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### Network # negative frequency ?

B

#### [email protected]

Jan 1, 1970
0
hi,
how do i interpret fourier transform of a sinusoidal signal
F[cos(w0*t)] = pi*[del(w-w0)+del(w+w0)]
-- why is there a negative frequency component at -w0 ? we used only a
cos signal with positive frequency
--shouldn't the transform be just {del(w-w0)} as i have used a cos
signal with UNIT amplitude. so why does pi appear in original transform
?
--why is the FT of sin(w0*t) a complex function. shouldnt it again be
{del(w-w0)}

R

#### redbelly

Jan 1, 1970
0
hi,
how do i interpret fourier transform of a sinusoidal signal
F[cos(w0*t)] = pi*[del(w-w0)+del(w+w0)]
-- why is there a negative frequency component at -w0 ? we used only a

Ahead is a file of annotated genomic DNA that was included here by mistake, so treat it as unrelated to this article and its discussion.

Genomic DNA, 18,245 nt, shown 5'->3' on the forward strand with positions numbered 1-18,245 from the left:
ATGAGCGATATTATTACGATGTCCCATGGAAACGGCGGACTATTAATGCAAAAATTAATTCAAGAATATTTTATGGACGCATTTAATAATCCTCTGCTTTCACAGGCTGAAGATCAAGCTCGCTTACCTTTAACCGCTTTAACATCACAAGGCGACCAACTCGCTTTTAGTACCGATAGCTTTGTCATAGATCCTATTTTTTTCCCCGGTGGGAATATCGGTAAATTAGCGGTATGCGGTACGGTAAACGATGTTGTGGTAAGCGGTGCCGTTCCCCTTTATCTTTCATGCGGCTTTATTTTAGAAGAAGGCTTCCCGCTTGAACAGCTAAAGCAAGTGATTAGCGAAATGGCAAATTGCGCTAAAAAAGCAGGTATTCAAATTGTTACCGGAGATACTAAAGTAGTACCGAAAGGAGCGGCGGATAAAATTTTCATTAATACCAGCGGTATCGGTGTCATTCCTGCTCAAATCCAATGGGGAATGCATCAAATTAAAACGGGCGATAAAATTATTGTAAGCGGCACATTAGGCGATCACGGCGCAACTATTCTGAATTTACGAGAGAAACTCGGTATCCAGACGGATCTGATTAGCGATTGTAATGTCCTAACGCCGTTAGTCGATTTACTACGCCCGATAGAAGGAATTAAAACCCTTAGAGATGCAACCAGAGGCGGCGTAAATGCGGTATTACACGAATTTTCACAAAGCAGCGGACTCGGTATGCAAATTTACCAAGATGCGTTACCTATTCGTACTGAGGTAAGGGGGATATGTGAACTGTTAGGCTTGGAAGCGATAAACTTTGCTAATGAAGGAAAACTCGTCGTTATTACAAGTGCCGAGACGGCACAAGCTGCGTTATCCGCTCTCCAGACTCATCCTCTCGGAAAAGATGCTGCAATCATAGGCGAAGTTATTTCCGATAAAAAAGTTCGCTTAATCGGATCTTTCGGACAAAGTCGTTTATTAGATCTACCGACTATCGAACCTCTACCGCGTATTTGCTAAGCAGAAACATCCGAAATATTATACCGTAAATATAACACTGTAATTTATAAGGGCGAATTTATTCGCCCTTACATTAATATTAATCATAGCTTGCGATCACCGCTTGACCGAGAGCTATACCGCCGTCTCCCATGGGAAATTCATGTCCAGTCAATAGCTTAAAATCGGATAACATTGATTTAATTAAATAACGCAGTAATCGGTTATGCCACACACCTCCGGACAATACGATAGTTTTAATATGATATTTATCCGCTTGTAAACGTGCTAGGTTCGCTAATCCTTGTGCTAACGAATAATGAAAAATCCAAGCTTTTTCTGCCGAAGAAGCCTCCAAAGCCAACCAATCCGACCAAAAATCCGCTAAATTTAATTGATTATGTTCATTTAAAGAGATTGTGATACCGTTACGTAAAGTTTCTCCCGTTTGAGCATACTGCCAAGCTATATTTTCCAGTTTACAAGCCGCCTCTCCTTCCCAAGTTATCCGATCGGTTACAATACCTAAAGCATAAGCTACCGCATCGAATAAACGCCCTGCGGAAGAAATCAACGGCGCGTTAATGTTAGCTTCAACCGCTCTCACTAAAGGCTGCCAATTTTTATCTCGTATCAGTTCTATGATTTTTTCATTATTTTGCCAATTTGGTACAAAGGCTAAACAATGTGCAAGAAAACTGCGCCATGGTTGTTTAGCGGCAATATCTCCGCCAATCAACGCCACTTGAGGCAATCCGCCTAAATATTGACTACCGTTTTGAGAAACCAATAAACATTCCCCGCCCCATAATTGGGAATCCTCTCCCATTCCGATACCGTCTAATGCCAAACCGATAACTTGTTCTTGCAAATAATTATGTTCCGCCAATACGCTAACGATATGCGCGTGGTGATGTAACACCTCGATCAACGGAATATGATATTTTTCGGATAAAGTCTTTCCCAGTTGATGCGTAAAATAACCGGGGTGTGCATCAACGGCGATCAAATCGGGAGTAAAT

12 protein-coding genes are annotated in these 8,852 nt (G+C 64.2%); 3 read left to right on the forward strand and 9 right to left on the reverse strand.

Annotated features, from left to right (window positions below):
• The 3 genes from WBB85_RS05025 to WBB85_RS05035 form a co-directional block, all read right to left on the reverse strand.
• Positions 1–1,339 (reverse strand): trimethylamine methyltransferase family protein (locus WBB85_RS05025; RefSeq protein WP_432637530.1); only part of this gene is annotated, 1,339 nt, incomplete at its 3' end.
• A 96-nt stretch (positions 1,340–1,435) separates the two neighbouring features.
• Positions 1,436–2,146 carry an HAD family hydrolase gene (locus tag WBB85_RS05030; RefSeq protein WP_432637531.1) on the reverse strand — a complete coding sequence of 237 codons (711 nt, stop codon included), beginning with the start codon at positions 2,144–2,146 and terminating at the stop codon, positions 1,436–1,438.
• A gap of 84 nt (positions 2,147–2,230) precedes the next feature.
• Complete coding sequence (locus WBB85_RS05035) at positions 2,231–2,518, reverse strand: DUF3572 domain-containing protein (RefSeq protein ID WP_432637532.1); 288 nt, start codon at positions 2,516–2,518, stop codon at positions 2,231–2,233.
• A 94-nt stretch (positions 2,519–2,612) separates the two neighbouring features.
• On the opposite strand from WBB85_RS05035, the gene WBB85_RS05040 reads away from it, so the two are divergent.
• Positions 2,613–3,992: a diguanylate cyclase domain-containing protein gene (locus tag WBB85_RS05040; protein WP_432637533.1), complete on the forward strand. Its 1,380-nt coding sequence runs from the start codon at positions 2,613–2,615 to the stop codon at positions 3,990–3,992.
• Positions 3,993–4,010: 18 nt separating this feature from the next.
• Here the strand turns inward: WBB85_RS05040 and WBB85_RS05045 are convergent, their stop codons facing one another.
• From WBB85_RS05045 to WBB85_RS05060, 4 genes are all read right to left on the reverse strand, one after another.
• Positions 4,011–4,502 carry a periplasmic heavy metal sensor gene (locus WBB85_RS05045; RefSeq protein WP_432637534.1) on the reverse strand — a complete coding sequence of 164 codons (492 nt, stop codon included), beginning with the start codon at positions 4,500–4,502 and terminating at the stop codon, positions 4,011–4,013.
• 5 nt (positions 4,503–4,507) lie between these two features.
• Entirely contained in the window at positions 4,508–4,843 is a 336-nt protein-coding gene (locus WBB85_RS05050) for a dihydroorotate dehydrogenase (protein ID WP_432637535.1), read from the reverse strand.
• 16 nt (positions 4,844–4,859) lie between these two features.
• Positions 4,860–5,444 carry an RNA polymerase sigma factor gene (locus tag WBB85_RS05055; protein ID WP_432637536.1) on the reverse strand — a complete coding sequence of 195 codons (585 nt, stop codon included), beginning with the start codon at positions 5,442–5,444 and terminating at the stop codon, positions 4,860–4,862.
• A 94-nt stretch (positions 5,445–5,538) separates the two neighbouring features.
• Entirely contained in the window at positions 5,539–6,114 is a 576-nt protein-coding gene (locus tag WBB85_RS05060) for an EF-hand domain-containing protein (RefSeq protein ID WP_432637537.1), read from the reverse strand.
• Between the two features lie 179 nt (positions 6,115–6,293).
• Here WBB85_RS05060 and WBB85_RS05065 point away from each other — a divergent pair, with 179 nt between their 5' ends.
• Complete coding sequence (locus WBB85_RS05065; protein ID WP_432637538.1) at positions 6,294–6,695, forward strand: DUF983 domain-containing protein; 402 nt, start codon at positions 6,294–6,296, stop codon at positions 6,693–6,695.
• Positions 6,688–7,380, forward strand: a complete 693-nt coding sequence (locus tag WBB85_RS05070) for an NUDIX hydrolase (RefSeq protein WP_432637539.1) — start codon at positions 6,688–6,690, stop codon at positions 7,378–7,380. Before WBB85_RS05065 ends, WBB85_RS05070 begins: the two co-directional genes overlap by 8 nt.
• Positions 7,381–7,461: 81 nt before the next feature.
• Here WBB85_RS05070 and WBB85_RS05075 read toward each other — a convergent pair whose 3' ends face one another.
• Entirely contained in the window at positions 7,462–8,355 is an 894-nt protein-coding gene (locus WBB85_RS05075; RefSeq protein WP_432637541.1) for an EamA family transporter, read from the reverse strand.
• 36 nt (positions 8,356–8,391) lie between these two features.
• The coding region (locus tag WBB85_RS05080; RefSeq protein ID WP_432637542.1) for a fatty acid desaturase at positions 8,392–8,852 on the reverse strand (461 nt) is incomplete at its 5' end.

cos signal with positive frequency
--shouldn't the transform be just {del(w-w0)} as i have used a cos
signal with UNIT amplitude. so why does pi appear in original transform
?
--why is the FT of sin(w0*t) a complex function. shouldnt it again be
{del(w-w0)}

It's all just mathematical book-keeping to keep track of the cos and
sin parts separately.

Complex numbers are used in order to distinguish between sine and
cosine signals. The convention is that the imaginary part corresponds
to sine, and real part corresponds to cosine. If BOTH sine and cosine
transformed to del(w-w0) (as you seem to think they should), there
would be no way to distinguish between sine and cosine in the frequency
domain.

As for the negative frequencies: it's more mathematical slight-of-hand.
The complex coefficients on the transform are such that, when you add
the positive and negative frequency parts, you are left with a
real-valued function. Which the original time-domain signal must be.

Mark

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